Hong Kong residents to be offered vaccinations by the end of 2021: health secretary


Hong Kong’s health secretary says she is confident that all of its residents will be offered Covid vaccines by the end of 2021.

The city has signed agreements to obtain more than enough doses for its population, Hong Kong Food and Health Secretary Sophia Chan told CNBC’s “Capital Connection” on Tuesday.

Responding to a question about when Hong Kong could achieve herd immunity, Chan said authorities are still assessing the response to vaccines and are watching the delivery procurement schedule. He did not provide a timeline for when the city could achieve herd immunity, a situation where enough of the population have become immune to a disease, so that it effectively stops spreading rampant.

“We are pretty sure that by the end of the year … everyone in Hong Kong will have a chance to get vaccinated,” he said.

Chan added that more than 22 million doses of Covid vaccines have already been ordered.

Hong Kong has a population of around 7.5 million and began implementing its vaccination campaign in late February. It has signed agreements to purchase vaccines from China’s Sinovac Biotech, Europe’s Oxford-AstraZeneca, as well as one supplied by Shanghai-based Fosun Pharma and its partner, German pharmaceutical company BioNTech.

Customers buy fresh vegetables at a street market shop in Hong Kong on March 8, 2021.

Anthony Wallace | AFP | fake images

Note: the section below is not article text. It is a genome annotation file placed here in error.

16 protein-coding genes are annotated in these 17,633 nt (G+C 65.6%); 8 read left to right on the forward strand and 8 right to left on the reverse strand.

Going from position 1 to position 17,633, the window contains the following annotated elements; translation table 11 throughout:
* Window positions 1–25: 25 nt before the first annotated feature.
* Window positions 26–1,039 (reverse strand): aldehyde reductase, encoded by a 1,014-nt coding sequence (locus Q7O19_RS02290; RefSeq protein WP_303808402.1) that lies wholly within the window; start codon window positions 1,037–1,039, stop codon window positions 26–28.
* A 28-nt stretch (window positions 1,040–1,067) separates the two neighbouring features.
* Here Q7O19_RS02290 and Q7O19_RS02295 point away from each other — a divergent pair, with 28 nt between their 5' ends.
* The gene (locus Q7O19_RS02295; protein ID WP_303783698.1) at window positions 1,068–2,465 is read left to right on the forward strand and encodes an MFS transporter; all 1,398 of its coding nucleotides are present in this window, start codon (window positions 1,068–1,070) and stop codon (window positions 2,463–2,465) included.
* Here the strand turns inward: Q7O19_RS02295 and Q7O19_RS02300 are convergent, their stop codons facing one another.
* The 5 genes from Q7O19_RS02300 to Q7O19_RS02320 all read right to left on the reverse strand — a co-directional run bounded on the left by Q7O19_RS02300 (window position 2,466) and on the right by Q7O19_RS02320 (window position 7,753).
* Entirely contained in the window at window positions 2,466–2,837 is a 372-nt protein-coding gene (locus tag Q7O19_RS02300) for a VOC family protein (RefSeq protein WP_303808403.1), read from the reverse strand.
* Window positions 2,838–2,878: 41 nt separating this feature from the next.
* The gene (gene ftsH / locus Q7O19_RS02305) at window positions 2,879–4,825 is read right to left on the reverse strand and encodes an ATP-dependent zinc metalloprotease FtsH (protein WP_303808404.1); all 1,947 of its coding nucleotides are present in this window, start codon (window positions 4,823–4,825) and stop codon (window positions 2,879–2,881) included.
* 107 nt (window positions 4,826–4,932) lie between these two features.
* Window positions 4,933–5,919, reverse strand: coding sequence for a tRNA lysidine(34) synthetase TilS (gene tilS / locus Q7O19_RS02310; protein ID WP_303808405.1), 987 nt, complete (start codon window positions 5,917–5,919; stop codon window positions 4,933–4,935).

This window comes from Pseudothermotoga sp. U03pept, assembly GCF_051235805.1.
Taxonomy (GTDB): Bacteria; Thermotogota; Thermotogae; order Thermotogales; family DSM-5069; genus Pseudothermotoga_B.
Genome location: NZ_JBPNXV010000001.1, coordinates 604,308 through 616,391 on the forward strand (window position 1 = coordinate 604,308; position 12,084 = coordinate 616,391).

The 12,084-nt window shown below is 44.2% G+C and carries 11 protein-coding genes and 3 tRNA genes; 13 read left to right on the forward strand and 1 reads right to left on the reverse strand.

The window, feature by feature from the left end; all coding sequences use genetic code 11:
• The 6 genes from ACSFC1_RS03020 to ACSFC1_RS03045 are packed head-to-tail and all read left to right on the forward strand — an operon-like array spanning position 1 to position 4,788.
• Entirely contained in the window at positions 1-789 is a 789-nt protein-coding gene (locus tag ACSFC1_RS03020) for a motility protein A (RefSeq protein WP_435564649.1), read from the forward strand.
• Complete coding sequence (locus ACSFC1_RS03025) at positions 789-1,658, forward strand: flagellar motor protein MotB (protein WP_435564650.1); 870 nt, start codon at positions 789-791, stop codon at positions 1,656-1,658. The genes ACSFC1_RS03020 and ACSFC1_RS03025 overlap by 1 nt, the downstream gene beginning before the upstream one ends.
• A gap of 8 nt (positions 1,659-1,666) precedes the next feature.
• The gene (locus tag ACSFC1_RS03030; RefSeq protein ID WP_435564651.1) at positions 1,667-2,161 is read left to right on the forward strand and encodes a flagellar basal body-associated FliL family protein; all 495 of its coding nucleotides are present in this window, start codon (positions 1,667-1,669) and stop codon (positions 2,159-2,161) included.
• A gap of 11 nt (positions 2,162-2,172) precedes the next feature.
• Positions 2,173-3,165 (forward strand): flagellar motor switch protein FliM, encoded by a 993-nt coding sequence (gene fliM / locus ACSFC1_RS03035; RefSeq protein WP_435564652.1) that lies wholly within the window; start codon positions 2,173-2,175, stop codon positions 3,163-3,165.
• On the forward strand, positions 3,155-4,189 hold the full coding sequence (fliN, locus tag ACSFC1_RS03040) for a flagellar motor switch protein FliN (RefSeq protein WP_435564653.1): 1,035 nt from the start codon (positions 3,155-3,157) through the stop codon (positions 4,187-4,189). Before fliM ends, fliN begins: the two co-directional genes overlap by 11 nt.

Chan said people seem “quite enthusiastic” about the vaccination so far, but acknowledged that it is still being implemented in phases and that it is not yet available to the entire population.

He also said that experts are reviewing the reasons behind adverse events, including at least two deaths after vaccination.

“Our scientific committee has initially provided the information that it has nothing to do with vaccination. That is, they do not find any direct causality with the vaccine,” he said.

Separately, Chan chimed in when Hong Kong would relax its coronavirus restrictions, saying city authorities will be “very careful” in doing so.

He said the situation remains “a bit shaky” because unrelated cases are still being reported even though new cases are low.

“We want to really contain … and cut the chains of transmission in a community because we don’t want any clusters to come out,” he said.

On Tuesday, Hong Kong reported 21 new cases, bringing the total number of infections to at least 11,121, according to the local health authority.

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